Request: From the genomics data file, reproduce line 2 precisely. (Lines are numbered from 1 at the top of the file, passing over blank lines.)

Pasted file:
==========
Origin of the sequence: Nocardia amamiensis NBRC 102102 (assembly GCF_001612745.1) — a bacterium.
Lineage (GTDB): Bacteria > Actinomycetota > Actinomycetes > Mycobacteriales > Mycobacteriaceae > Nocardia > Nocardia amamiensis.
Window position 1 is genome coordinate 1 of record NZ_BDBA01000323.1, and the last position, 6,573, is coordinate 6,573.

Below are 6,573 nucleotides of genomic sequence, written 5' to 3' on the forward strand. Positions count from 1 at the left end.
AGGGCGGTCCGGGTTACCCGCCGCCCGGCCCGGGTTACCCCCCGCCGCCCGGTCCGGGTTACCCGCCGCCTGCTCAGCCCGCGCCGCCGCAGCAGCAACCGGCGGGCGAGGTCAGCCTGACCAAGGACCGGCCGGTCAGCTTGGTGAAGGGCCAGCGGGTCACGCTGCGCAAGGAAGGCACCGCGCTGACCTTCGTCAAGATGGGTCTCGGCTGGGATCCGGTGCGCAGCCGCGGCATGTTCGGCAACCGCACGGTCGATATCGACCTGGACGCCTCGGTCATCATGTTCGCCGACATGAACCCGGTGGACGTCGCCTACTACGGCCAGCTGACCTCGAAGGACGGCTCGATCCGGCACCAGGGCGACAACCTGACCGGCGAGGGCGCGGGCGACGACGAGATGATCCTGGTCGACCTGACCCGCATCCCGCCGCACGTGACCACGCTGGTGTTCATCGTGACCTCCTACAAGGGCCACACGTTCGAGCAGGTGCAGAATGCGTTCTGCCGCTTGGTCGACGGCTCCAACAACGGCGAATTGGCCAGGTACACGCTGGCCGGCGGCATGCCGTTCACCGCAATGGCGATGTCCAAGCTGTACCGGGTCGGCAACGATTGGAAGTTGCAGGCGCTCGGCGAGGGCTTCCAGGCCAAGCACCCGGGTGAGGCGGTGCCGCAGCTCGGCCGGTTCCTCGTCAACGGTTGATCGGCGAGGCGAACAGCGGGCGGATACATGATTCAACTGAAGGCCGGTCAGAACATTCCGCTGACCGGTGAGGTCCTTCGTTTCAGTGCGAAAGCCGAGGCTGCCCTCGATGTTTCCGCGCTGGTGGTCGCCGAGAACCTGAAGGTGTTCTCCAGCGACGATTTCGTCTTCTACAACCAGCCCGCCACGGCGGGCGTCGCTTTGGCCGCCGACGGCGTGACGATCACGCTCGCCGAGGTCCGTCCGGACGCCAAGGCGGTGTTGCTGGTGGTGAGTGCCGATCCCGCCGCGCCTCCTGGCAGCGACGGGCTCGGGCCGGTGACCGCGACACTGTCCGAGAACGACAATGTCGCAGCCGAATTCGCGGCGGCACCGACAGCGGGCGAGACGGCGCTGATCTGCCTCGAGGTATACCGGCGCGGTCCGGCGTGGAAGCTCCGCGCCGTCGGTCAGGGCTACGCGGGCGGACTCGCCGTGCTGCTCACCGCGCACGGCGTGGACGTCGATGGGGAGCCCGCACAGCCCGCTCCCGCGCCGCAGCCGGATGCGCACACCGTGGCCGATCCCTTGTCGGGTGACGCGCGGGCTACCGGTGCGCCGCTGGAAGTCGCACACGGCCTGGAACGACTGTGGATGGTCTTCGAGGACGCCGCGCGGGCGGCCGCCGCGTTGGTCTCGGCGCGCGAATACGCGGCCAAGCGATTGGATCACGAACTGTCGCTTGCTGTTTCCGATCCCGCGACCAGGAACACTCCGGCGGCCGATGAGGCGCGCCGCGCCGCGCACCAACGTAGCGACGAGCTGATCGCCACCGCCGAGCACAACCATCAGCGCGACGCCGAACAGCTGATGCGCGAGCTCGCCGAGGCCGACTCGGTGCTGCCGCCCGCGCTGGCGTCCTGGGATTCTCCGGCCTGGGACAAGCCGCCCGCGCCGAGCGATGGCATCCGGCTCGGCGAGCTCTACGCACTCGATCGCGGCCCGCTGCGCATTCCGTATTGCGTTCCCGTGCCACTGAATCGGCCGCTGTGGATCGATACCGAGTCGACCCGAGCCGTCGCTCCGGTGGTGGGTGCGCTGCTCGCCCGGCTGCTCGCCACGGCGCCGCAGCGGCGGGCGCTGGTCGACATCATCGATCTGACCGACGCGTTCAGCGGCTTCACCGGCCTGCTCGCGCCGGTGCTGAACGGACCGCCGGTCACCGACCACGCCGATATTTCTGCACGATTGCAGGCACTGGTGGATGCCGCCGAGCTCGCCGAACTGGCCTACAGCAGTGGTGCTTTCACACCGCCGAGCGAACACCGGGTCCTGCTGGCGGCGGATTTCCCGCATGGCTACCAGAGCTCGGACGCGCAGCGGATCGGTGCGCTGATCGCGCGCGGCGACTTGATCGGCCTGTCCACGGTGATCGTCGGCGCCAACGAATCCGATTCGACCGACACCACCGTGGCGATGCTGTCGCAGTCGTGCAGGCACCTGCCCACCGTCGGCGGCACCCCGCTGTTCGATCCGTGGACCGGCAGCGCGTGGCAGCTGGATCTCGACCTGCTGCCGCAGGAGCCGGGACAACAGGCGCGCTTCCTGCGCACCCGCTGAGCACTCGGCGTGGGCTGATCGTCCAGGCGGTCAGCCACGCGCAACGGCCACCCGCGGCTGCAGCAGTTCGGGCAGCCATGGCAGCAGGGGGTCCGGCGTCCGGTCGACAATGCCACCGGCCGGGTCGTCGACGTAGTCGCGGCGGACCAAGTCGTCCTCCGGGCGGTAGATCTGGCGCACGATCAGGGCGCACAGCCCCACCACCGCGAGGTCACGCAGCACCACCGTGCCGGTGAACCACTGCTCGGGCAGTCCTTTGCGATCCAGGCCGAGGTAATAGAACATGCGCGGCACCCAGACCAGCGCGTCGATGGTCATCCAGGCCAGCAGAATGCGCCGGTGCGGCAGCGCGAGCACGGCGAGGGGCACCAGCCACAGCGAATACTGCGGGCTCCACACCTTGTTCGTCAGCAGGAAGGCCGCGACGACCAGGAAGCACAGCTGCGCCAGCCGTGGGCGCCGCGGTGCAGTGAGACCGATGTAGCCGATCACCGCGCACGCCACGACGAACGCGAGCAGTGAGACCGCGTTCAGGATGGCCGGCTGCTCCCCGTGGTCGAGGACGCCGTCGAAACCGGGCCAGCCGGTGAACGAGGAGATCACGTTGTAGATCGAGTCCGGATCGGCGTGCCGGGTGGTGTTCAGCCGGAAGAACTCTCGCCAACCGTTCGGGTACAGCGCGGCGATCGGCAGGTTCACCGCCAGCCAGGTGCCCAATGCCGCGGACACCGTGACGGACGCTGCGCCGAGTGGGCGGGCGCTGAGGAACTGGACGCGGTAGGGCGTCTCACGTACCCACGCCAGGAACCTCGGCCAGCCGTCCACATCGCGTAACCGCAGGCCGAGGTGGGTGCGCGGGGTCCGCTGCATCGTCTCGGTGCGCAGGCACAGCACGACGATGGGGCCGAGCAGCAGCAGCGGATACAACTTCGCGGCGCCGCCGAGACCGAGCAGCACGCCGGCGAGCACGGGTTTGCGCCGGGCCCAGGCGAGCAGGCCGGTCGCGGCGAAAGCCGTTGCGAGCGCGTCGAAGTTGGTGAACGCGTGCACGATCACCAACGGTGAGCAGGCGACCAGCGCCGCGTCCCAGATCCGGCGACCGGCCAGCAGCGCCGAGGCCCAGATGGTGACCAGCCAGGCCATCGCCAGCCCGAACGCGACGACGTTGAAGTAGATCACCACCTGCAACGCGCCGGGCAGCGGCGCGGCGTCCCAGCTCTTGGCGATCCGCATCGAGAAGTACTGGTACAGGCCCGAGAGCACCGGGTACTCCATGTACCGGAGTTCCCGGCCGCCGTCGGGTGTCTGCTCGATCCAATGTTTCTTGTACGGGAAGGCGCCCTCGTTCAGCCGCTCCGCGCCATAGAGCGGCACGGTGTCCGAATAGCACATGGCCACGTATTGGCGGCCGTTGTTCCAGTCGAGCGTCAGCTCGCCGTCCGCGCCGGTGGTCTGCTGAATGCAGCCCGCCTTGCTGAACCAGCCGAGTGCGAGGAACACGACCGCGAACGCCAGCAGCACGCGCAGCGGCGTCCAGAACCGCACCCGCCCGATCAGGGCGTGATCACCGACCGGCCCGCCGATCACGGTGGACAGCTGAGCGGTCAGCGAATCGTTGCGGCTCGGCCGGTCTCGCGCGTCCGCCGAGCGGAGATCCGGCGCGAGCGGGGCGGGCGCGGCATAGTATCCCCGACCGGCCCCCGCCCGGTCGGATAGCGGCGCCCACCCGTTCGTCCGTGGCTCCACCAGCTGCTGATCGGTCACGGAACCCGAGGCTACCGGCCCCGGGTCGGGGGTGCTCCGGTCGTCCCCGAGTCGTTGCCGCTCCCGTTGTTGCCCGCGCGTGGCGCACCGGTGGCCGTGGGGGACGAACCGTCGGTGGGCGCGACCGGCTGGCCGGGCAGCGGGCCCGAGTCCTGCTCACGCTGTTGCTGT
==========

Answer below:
Lineage (GTDB): Bacteria > Actinomycetota > Actinomycetes > Mycobacteriales > Mycobacteriaceae > Nocardia > Nocardia amamiensis.